11. The method of claim 10, wherein said step of calculating an efficiency value for each slave communication device comprises calculating an efficiency value based, at least in part, on at least one of the presence of data to send from said master communication device to a slave communication device, and either a traffic demand message sent from a slave communication device to the master communication device or an estimate of the probability that a slave communication device has data to send to the master communication device.
12. The method of claim 8, wherein said step of calculating a fairness value for each slave communication device comprises calculating a fairness value based on a predetermined definition of fairness.
13. The method of claim 11, wherein said predetermined definition of fairness includes agreed to Quality of Service requirements.
14. The method of claim 9, wherein said master communication device and said plurality of slave communication devices comprise a piconet in a Bluetooth communication system.
15. A system for controlling access to a communication channel, comprising:
a primary communication device; and
a plurality of secondary communication devices, said primary communication device operable to:
calculate an efficiency value for each of said secondary communication devices;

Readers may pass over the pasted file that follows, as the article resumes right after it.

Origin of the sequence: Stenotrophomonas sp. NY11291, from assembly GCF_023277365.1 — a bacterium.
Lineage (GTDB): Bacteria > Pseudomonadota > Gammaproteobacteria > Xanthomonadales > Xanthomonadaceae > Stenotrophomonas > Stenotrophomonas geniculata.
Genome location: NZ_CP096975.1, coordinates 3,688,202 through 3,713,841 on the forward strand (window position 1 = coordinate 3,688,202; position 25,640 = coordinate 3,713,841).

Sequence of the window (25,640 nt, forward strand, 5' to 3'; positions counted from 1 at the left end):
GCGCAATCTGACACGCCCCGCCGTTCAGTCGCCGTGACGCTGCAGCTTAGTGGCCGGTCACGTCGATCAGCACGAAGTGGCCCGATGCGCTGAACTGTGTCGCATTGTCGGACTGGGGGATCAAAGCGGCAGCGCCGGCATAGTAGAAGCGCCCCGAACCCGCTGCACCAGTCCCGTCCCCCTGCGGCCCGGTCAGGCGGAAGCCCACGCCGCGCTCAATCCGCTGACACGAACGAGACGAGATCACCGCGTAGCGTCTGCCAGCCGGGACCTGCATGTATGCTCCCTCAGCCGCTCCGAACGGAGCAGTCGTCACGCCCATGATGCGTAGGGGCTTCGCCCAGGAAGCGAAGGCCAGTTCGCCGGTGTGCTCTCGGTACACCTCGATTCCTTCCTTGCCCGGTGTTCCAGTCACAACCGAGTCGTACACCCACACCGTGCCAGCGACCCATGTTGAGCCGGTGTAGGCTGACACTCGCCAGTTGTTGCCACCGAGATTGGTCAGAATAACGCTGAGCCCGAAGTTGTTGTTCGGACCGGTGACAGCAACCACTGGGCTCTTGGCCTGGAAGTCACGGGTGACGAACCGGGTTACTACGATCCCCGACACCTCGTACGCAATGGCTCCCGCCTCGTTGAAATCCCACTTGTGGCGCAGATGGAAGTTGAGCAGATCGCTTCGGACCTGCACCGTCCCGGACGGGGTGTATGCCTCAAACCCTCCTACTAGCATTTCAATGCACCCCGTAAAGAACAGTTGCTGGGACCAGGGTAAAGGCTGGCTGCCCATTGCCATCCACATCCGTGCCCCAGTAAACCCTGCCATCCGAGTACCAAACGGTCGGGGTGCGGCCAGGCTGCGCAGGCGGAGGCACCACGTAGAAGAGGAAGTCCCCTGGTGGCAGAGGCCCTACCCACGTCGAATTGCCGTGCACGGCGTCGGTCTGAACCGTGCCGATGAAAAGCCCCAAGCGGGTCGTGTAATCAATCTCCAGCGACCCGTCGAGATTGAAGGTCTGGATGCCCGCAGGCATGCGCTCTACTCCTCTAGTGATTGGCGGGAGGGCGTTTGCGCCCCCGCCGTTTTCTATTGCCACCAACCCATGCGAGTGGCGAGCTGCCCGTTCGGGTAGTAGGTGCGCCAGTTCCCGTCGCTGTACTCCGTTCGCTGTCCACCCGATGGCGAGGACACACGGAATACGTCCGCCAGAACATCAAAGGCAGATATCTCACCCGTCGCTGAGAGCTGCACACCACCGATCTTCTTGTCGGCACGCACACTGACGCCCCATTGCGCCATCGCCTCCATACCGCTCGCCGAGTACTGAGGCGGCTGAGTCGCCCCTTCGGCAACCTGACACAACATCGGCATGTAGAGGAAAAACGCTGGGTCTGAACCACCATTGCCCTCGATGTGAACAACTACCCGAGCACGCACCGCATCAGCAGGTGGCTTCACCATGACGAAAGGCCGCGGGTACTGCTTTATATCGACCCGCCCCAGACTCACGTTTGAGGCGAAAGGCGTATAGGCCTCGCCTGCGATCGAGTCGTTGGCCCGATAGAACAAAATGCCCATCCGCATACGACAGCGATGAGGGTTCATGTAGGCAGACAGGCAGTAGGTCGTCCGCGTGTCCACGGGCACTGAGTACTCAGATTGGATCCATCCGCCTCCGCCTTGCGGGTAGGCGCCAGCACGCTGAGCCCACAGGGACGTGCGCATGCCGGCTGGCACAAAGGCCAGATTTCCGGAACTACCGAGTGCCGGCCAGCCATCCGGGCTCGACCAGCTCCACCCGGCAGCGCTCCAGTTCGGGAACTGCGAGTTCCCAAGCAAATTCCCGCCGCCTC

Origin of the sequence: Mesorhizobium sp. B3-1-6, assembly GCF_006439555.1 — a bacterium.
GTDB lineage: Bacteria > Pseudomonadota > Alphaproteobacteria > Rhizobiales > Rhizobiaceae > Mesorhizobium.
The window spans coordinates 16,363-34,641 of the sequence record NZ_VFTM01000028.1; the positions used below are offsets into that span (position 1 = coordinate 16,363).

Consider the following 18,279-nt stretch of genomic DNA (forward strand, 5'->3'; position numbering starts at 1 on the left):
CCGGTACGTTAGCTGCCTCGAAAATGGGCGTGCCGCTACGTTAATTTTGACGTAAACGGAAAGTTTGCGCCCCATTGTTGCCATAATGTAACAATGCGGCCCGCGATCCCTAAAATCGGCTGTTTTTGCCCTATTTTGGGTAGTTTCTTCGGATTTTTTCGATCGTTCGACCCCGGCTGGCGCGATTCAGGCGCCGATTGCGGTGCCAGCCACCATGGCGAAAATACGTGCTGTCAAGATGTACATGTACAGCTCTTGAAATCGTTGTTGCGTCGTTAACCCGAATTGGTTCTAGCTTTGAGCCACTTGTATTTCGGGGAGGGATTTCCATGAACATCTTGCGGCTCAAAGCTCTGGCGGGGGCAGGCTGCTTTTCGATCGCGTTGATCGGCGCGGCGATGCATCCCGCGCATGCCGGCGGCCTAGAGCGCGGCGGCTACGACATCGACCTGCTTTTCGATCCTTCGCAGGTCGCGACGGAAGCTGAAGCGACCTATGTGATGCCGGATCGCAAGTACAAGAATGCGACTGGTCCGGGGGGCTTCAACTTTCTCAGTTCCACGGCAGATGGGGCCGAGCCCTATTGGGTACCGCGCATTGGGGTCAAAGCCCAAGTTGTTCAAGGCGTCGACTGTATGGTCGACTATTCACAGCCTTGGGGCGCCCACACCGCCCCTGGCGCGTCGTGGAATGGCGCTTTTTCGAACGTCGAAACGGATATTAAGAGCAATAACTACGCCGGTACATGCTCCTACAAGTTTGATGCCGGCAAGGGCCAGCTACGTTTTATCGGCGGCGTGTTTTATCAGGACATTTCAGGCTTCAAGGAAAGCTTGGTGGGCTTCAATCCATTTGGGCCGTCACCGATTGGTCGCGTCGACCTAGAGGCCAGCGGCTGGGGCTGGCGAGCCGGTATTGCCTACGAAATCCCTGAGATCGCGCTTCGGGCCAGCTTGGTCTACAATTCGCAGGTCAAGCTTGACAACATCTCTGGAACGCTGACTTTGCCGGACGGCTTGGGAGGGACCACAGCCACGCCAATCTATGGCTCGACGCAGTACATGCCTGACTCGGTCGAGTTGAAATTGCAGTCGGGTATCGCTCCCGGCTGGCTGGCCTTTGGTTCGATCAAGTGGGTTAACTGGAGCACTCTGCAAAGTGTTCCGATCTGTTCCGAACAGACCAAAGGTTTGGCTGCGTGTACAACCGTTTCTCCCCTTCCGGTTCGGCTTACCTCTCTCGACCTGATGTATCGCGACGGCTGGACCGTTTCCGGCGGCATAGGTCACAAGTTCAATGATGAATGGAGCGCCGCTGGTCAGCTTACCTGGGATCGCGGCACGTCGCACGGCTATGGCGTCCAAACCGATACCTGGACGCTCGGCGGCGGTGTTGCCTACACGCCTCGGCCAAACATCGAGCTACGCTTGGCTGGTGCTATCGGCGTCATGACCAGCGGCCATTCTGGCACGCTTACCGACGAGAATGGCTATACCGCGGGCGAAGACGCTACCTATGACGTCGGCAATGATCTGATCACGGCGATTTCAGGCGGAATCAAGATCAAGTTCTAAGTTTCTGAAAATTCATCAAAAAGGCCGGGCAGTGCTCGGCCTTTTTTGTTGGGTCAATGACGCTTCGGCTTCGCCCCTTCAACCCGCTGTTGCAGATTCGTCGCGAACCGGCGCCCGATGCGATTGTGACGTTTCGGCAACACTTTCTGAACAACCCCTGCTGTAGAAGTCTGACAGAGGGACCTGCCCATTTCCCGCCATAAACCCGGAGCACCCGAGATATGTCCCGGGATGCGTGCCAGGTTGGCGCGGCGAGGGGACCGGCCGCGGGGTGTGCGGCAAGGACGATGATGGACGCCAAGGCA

calculate a fairness value for each of said secondary communication devices; and
select a first communication device from said plurality of secondary communication devices to be provided access to said communication channel based on a result of said calculated efficiency value and said calculated fairness value.
16. The system of claim 15, wherein said primary communication device comprises a master communication device, said plurality of secondary communication devices comprises a plurality of slave communication devices, and wherein said first communication device is selected by polling said first communication device.
17. The system of claim 16, wherein said master communication device includes a slave selector for selecting said first slave communication device.
18. The system of claim 16, wherein said slave selector includes:
a fair share determinator for determining a fair share of bandwidth for at least one of said plurality of slave communication devices;
a decision maker for determining said next slave communication device to be polled out of said plurality of slave communication devices; and